γ-secretase is an aspartyl protease that cleaves a large number of substrates within the membrane environment. This multiprotein complex is responsible for the last cleavage step of the β-amyloid precursor protein (APP) that generates the amyloid-β peptide (Aβ), one of the primary components of amyloid plaques in Alzheimer's disease (AD). Over the last years, more than 90 type-I membrane proteins have been shown to be cleaved by γ-secretase. The mechanism and function of this cleavage event is not yet well understood. The -secretase cleavage of some substrates releases intracellular domains with critical signaling properties. In contrast, the cleavage of other substrates seems to have a mere degradative function. Knowledge about γ-secretase substrates and their function has clear implications for the development of new therapies for AD. Most γ-secretase inhibitors interfere with the cleavage of the Notch receptor, which is known to lead to adverse effects in animal models and in humans. Paradoxically, due to this effect, γ-secretase inhibitors are actively being investigated in cancer. An alternative approach is modulation of γ-secretase, in which small molecules allosterically attenuate the activity to reduce Aβ42, the most fibrillogenic species. Although tolerance and efficacy of some γ-secretase inhibitors in AD have shown to be poor in clinical trials, more selective compounds are on the road. As these compounds advance to clinical trials it is critical to understand the mechanism by which γ-secretase recognizes and cleaves this diverse set of substrates to predict possible adverse effects in humans. This knowledge will help to guide drug development in AD and cancer.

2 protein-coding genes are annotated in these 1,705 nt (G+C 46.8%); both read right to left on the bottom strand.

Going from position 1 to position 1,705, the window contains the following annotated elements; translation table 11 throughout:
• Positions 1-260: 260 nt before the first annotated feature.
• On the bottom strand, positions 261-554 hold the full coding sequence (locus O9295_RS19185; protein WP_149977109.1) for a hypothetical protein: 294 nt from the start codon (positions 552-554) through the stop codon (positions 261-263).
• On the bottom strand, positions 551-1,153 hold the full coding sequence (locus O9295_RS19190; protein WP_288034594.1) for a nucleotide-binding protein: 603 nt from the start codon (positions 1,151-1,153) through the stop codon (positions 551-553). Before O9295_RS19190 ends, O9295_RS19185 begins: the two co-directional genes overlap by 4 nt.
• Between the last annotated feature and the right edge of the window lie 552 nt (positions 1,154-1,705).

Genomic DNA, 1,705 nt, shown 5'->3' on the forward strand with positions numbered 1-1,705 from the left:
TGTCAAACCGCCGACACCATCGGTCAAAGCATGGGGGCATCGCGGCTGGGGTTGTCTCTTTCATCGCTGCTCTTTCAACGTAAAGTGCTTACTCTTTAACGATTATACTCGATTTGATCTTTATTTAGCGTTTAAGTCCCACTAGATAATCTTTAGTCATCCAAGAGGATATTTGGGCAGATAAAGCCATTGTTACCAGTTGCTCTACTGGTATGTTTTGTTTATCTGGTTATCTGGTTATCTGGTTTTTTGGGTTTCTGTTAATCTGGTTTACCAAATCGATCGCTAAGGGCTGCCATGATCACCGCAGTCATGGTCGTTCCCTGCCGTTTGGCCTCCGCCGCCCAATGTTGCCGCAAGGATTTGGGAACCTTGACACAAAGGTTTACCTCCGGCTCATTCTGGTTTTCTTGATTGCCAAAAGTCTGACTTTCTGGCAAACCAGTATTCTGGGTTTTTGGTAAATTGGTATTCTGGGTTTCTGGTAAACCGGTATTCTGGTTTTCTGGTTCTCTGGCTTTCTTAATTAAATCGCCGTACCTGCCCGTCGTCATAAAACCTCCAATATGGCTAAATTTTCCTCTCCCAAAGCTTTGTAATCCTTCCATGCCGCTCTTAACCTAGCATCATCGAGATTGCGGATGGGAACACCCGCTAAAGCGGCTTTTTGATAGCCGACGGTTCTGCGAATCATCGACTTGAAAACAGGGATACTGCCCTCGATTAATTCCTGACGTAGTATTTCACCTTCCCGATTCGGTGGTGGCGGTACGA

Keywords: Alzheimer's, amyloid-β, memory, notch receptor, presenilin, γ-secretase substrates, secretase substrates, multiprotein complex, cancer, fibrillogenic species, tolerance and efficacy of some -secretase, adverse effects
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